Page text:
- Why HR is failing and what Business needs from HR in the 21st Century
Why HR is failing and what Business needs from HR in the 21st Century
Another thought provoking piece from Pete Smith, Founder, Cloudpartners US – it would be interesting to see if you share his views and how applicable you feel this is to Professional Services firms? He argues that HR has not evolved to support the needs of the modern business. Here is the full article from Pete below:
HR has not evolved to support the needs of the modern business. It’s considered an unfortunate but necessary cost by senior management, HR is not trusted by the employees – it’s there to protect management, and HR staff are themselves overburdened in dealing with admin, the legal aspects of employment such as benefits and health care, and have no time to focus on being part of the business leadership and development.
To be effective and worthy of a seat at the management table we need to radically re-think what HR should be doing, how it becomes relevant as an added value to the business, and the skills and tools that HR needs to work in the 21st Century.
HR – the CEO’s view
“We don’t think about our HR department until we need them. This is usually when we want to hire or fire, or when a change is imposed that we need to understand and respond to. The current issue in the US of course is health care, with many companies reluctant to hire, not just for cost reasons, but because of the unknown financial exposure surrounding impending health care legislation.
Sure, HR wants to do succession planning, performance reviews, 360 appraisals and training, but in reality my team does that daily as part of their role as managers. We don’t really need help with recruitment except for placing an ad, and we’re not hiring right now. As far as succession planning and talent management is concerned, we rely on our line managers to keep an eye on talent and those high performers we need to develop and keep.”
What’s wrong with this quote? Let’s be honest here – you will have heard some or all of these comments voiced at some point in the past and I’d bet that any organization will have some of these very comments made daily.
How do we change this and what do we want HR to do?
Here is a recent ad for a SVP of HR. What’s wrong with this ad?
The SVP of HR will be a key player on the Americas senior management team in developing and executing regional and global strategies. This role will oversee the HR function for the Americas; define HR policy and develop and deliver HR programs that support the organization’s regional and global initiatives. Provide overall strategic HR leadership for the Americas and all divisions within. In this challenging role you are responsible for all aspects of human resources including employment, education/training, development, compensation, benefits, labor relations, and employee relations. Remain current on laws, regulations, and benefit plan design trends, ensuring that the organization’s policies and programs conform to laws and are competitive.
Source : LinkedIn advert Feb 2011
What’s wrong with this ad? It describes an administration role! Sure it’s important but I want and need more:
I want my SVP of HR to be part of the planning and execution of our business. I need a team of professionals engaged in hiring, inspiring, and supporting my management team in hitting stretched goals. I want talent to be able to work together across multi disciplinary teams to find, win and deliver global business. I want to identify who our top performers are, understand why they are who they are, and how to find more. I want to be able to make sure we keep and develop those team players and understand the DNA of the best teams we have. I want collaboration across my entire organization, and to be able to replicate smokers corner and the water cooler 24/7 on the web.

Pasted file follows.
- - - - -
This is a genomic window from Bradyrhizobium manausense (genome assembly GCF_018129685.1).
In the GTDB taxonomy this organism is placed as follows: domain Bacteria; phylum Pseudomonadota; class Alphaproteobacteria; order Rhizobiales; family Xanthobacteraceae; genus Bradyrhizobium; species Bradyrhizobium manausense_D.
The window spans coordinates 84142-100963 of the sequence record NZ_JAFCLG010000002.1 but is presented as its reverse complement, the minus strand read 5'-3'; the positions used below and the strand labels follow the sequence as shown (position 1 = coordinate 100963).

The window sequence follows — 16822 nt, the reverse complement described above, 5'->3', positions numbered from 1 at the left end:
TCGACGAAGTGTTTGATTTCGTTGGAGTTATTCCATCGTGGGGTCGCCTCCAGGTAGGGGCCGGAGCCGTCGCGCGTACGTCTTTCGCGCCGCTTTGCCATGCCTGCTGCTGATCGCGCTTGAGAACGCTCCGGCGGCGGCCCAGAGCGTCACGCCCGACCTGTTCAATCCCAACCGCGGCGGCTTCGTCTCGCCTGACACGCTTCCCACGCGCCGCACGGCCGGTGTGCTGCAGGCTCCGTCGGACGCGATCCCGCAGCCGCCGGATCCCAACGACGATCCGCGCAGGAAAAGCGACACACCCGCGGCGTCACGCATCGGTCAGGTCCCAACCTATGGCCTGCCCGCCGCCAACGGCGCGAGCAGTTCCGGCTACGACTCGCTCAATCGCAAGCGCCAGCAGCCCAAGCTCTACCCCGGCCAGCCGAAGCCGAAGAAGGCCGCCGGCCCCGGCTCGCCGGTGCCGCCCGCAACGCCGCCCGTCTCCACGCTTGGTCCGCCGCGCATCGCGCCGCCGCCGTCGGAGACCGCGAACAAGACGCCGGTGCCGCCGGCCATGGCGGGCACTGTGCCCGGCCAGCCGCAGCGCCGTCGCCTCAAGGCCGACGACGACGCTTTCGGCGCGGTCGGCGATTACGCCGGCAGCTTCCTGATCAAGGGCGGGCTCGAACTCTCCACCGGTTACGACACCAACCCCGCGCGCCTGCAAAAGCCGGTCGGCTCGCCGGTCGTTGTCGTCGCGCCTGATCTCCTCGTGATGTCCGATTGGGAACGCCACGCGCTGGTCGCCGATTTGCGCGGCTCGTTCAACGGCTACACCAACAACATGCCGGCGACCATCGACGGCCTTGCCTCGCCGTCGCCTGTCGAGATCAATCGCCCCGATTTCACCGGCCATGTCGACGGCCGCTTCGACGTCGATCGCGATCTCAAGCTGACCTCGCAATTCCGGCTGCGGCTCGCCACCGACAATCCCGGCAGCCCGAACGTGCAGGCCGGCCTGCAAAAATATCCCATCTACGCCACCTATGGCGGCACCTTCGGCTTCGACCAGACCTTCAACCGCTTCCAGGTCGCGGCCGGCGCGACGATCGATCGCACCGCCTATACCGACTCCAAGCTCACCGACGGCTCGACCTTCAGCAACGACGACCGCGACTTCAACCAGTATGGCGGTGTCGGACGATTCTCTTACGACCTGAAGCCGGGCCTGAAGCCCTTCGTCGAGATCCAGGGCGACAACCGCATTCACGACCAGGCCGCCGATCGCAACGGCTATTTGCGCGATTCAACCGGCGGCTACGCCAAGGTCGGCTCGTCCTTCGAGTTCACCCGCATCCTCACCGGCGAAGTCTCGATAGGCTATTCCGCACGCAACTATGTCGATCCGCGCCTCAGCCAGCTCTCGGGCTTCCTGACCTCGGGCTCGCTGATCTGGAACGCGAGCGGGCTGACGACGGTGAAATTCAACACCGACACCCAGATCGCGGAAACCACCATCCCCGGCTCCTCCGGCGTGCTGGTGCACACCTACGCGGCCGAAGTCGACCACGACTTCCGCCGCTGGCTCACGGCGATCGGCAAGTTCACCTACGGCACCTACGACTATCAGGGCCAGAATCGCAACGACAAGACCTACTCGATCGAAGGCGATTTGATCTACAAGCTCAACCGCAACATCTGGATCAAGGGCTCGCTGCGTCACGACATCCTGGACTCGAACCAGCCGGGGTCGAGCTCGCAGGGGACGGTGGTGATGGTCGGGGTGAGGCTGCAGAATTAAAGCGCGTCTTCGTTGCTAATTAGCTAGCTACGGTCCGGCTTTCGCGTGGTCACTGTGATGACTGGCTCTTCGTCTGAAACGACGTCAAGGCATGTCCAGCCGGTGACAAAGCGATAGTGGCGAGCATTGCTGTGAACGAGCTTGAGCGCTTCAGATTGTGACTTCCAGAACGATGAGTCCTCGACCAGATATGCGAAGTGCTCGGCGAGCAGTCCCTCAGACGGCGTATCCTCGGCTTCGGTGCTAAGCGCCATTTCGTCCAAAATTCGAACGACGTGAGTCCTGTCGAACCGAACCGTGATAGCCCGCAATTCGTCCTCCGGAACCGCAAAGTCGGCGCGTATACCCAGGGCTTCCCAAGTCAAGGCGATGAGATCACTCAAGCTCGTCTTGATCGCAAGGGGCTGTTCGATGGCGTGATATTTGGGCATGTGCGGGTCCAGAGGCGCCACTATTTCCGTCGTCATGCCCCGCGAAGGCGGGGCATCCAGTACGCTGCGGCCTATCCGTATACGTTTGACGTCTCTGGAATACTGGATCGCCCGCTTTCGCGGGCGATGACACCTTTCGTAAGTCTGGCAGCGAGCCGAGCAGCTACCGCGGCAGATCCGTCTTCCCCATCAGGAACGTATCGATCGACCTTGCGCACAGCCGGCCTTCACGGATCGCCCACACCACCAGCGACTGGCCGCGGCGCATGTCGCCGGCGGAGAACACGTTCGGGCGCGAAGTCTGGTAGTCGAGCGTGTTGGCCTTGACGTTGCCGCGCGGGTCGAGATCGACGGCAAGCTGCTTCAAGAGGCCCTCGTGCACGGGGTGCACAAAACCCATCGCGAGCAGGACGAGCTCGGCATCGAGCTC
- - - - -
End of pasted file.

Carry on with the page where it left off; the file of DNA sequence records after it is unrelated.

In short I want my best HR people infused into the business and I want them freed up from admin so they can develop HR skills into my line managers. I need to be able to compete globally with a team that comes together to solve problems and learns from those to the benefit of my clients and the rest of the team. I want HR to become part of how we think and act and not a department to call on when we have a problem.
How do we get there?
Step 1. Get rid of the admin. I don’t want to see paperwork. I don’t want to hear the words “process” or “approval”. I want those words to disappear except in the context of “we have a flexible and sound process that we continually fine tune, and that has inbuilt workflow and approval steps”.
Step 2. I want that same process and workflow to lead my employees and managers to continually progress by setting goals and measuring performance, and I want to see performance appraisals and 360’s used to help identify our strengths and weaknesses and have that fed back to our hiring plans.
Step 3. I want communication of our goals, aims, successes and failures to be as interactive and cross discipline as joining the smokers at the back of the building and I need support for communication that is relevant and timely.
Step 4. I want the word HR to disappear from the lexicon to be replaced by Talent Development and Retention and for my SVP Talent Acquisition and Development to be a key player on my team. The back office admin will, like all other back office functions that are common to every company, be outsourced.
I expect all this to be done at no incremental cost to the business. In fact if they can help streamline people management processes and free up my managers to be able to spend time on our the core business and help reduce attrition they should be able to reduce costs. I don’t want to buy more hardware or software and I don’t want to see any consultants doing this except to get us through steps 1 to 4.
And I want it all tomorrow!”